Probably the best production of this play I’ve ever seen; unmissable Rattigan.

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There are lots of parallels between contemporary playwrights Simon Stephens, who wrote this, and Mike Bartlett. Both are prolific, both have given us adaptations as well as original work and both are eclectic. Stephens has been more hit-or-miss for me, but this one is a hit.

Rock star Paul is filling stadiums worldwide and the play starts in Moscow and moves to Berlin, Paris and finally London. We see him become a premiere league monster, exploiting people close to him as well as new ones he meets on tour. He thinks he can buy anything and tries to do so. In Moscow, he makes a play for a married journalist and adds a member of the hotel staff to his entourage. His treatment of band-mate Johnny is particularly heinous, something which results in sweet revenge. He reaches an all time low when he visits Johnny’s deceased girlfriend’s parents. It’s a portrait of a rock star’s descent and the impressionistic staging represents this by black water rising as the decline progresses.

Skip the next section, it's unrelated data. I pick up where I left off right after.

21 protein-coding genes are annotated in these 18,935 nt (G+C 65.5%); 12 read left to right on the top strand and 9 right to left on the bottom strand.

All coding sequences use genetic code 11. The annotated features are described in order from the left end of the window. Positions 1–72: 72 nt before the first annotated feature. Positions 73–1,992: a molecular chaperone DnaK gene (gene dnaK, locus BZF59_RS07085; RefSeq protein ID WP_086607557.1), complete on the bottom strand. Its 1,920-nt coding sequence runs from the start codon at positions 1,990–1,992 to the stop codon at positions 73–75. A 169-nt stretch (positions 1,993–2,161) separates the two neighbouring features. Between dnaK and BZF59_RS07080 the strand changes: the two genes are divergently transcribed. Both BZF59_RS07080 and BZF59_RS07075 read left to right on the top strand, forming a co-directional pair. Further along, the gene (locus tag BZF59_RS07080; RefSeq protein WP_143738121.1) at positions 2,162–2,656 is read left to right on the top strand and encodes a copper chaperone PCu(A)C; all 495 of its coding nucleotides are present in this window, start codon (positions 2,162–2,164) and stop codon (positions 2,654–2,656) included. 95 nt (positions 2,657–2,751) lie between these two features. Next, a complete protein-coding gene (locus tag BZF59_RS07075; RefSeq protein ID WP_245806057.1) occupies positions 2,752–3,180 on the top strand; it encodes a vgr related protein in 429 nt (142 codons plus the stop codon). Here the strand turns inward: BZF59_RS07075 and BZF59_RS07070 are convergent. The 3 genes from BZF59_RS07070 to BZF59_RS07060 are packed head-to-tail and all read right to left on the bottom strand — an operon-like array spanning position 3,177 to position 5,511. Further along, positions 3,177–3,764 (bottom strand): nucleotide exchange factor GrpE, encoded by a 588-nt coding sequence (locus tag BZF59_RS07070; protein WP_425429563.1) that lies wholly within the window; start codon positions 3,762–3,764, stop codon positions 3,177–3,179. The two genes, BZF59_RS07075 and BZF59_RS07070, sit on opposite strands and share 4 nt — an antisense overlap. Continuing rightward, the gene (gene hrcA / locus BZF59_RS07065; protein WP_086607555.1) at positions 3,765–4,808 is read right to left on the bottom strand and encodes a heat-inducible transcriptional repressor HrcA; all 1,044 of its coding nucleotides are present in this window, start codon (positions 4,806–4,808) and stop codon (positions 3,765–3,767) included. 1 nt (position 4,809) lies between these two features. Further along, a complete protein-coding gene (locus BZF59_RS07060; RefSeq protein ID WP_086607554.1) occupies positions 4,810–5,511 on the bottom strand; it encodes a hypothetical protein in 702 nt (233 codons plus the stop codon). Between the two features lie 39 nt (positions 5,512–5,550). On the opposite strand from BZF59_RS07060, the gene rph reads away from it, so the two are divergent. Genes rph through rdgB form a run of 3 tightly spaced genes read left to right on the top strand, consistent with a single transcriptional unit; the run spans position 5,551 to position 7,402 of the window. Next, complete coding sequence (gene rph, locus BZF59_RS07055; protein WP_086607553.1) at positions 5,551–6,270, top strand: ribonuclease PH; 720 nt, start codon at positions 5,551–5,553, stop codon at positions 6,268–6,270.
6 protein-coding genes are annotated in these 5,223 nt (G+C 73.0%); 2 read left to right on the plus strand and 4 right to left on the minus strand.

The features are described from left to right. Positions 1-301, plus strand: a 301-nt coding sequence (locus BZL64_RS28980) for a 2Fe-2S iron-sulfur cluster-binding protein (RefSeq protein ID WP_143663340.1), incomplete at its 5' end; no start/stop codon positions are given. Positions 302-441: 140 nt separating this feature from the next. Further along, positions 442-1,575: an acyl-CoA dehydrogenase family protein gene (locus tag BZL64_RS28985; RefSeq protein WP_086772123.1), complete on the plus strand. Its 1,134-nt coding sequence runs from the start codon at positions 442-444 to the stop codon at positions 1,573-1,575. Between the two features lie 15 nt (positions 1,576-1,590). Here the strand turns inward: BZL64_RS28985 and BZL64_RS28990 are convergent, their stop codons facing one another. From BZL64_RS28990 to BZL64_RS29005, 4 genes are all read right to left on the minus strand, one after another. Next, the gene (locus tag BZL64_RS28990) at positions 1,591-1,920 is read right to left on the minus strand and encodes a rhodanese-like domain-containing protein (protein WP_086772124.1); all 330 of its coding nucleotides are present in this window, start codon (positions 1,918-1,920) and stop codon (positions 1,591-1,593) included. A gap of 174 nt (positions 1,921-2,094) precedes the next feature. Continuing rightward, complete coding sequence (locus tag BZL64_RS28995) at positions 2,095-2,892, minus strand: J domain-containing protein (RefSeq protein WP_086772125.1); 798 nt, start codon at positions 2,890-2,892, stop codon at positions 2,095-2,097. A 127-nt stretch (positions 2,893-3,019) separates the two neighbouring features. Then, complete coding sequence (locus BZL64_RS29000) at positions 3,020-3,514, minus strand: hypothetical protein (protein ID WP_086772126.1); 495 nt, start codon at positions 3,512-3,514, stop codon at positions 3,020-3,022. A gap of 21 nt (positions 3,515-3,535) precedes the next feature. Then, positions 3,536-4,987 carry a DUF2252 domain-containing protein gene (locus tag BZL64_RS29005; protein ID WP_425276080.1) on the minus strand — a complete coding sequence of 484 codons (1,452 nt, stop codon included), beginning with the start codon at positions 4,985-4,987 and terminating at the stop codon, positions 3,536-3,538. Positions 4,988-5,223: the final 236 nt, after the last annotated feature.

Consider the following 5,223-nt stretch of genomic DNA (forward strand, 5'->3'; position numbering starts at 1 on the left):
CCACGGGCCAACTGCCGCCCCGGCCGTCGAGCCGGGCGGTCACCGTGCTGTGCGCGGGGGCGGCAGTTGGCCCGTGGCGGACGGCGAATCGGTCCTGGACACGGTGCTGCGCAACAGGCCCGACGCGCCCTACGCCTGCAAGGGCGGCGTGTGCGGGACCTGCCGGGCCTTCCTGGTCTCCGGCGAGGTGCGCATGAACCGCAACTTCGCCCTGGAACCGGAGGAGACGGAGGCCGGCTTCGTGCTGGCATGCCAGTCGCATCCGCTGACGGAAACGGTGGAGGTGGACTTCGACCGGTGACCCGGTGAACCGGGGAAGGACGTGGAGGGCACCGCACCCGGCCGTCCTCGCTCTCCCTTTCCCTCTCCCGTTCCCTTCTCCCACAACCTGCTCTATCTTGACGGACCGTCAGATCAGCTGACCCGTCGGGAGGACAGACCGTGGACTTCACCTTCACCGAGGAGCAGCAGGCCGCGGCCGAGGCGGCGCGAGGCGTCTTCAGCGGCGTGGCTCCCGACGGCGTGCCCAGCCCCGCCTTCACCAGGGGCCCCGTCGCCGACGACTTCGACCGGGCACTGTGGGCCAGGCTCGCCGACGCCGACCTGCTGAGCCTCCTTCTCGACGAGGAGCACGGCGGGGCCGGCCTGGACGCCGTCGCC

Andrew Scott is mesmerising as Paul. He does mad and manic ever so well, he turns emotion on and off at lightning speed and he really can move. He has fantastic support from Alex Price as Johnny and, in multiple roles, Nikki Amuka-Bird, Charlotte Randle, Yolanda Kettle and a brilliant Daniel Cerqueira who is totally believable as Paul’s dad and his exploitative manager. Designer Ian MacNeil gives us another of his inventive spaces – a platform with a moving arch structure on top, surrounded by what slowly becomes a pool of water. Carrie Cracknell’s expert staging squeezes every ounce of tension, surprise and shock out of the material.

In truth, I think the staging and performances are better than the writing, but it’s a must-see if only for Andrew Scott on blistering form.